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Sunday, October 28, 2012

Education on Sale

A recent article in TOI read the following "225 B-schools, 52 engineering colleges close in 2 years" . Upon reading it further i made a note of some of the facts presented in the write up and they were startling. 

  • Since 2011, 225 B-schools and over 50 engineering colleges across India have downed shutters. 
  • For the first time, overall growth of MBA education is negative in the books of the All India Council for Technical Education (AICTE). In 2011-12, 146 new B-schools came up and 124 that were already running closed down. This year so far, 101 management colleges have closed down, only 82 have started.
  • Similar is the story with the Master of Computer Application (MCA) course—84 colleges stopped offering the programme this year; only 27 started MCA courses.
Degrees are for namesake
Degrees are for namesake
These facts only point out at the number of colleges that went off the radar but it did not touch upon the plight of students who passed off from these colleges. We all can comfortably agree that these institutions downed their shutters because they could not provide quality education , world class infrastructure and most importantly jobs to the students. The hapless students would have chosen these anonymous colleges at that point of time because of myriad reasons. The opportunity to get a job is lost but the grave issue is the opportunity cost. 

The student did spend a good 2-3 years to earn a professional degree but at the end of it this is not sufficient enough to substantiate their claim for the skills learnt and the knowledge acquired. Most importantly we need to understand the cost to fund this education. In today's era this figure has even spiraled northwards, and one needs to muster 10-15 Lakhs to complete a graduation and masters degree. Self funding for these grad courses are decreasing day by day and the trend is to go for education loans that are as easy as buying a new mobile connection. First the authorities approve of these fly by night colleges and then the banks join the party by disbursing loans to their students. The student enrolls himself in a college which has no future and can't even guarantee him or her a future as well. The depressing part of this episode is the financial liability that the poor student undertakes with a hope that this can be paid off, after the job placement. A reality check between the EMI rates for the education loan and the take home salary will clear all confusion. This is a nonviable proposition even if you land a mediocre job. We are creating a workforce that is low on employability , is under financial burden and not even sure of the future ahead.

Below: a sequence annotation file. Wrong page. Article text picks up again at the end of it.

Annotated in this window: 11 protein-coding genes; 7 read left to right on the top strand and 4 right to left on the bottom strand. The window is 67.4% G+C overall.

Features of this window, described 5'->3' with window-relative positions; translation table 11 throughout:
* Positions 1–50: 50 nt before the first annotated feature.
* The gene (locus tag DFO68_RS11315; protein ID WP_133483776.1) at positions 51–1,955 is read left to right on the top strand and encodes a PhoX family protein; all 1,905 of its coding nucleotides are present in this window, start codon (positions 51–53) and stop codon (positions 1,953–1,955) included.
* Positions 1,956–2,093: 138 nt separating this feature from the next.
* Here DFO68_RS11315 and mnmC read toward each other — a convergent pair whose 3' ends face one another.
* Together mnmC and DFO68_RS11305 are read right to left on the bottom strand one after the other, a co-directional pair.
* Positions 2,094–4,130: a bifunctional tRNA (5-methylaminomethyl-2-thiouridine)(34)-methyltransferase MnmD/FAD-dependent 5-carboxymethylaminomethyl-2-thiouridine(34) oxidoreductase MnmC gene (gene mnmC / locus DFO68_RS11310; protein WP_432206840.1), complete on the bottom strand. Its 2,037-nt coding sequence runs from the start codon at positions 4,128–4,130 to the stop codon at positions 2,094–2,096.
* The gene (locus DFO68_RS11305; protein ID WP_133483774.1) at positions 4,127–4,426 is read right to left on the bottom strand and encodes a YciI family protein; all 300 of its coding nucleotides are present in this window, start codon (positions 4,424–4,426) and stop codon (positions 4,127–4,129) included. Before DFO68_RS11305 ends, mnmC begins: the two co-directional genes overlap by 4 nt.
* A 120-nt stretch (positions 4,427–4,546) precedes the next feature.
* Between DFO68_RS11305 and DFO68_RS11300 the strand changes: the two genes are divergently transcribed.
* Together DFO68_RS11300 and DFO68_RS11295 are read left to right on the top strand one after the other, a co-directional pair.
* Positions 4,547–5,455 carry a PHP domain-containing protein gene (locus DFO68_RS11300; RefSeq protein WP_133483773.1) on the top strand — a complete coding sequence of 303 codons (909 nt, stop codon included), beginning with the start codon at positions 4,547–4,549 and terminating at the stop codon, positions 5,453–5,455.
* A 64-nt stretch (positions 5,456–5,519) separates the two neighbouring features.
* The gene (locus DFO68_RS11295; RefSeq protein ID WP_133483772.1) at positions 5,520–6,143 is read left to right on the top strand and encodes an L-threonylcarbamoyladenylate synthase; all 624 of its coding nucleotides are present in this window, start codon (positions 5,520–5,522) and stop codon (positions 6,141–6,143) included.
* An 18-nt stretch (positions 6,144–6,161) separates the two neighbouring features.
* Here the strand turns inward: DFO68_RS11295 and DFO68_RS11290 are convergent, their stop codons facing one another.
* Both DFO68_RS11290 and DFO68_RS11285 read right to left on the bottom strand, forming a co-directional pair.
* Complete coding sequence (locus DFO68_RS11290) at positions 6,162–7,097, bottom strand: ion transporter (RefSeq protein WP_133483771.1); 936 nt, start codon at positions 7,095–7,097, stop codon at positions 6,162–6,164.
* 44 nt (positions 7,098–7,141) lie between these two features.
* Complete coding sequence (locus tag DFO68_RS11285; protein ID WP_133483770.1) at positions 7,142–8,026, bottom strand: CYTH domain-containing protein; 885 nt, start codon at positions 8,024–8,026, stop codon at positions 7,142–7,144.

The criteria for opening these professional colleges cannot be limited only to availability of land , mortar and brick structure and political clout .The mushrooming of colleges everyday is a sign of this pact between the policy makers , government bodies and the groups who have deep pockets. Rather than giving these unscrupulous persons a free hand to spoil careers and our nation's future we should identify and shun such establishments. Efforts should be made to discuss this vicious cycle of education with the students community  and the opportunity cost of the same needs to be worked out. The motive should not be, to just earn a college degree but to acquire knowledge , skills and perfection in the chosen field of study. The harder the route to success is the better equipped one is for the future battles.

Students !! The next time when you come across a college advertisement ,their job placement promises and a esteemed degree that will serve you well , just beware and skeptical .





Reactions:

4 comments:

Kinara :) said...

It's sad and yet true.
This should be definitely shared further.
Thanks for sharing:)

Kinara :) said...

It's sad and yet true.
This should be definitely shared further.
Thanks for sharing:)

Viveksheel said...

Hi Kinara - I see that you are a student and this post will definitely strike a chord with you and your college friends. I am happy that you read me and will feel happier if you share with your friends to make them aware of this vicious cycle.

Indiawilds said...

Being a B School grad myself, I understand the reasons why these institutes have closed down. Initially there was considerable hype. However, the quality of teaching was suspect. The lack of facilities like libraries with good books and journals also increased the knowledge deficiency. The people who graduated were picking up jobs as clerks and door to door salesmen for some questionable products. No wonder many of these institutes died.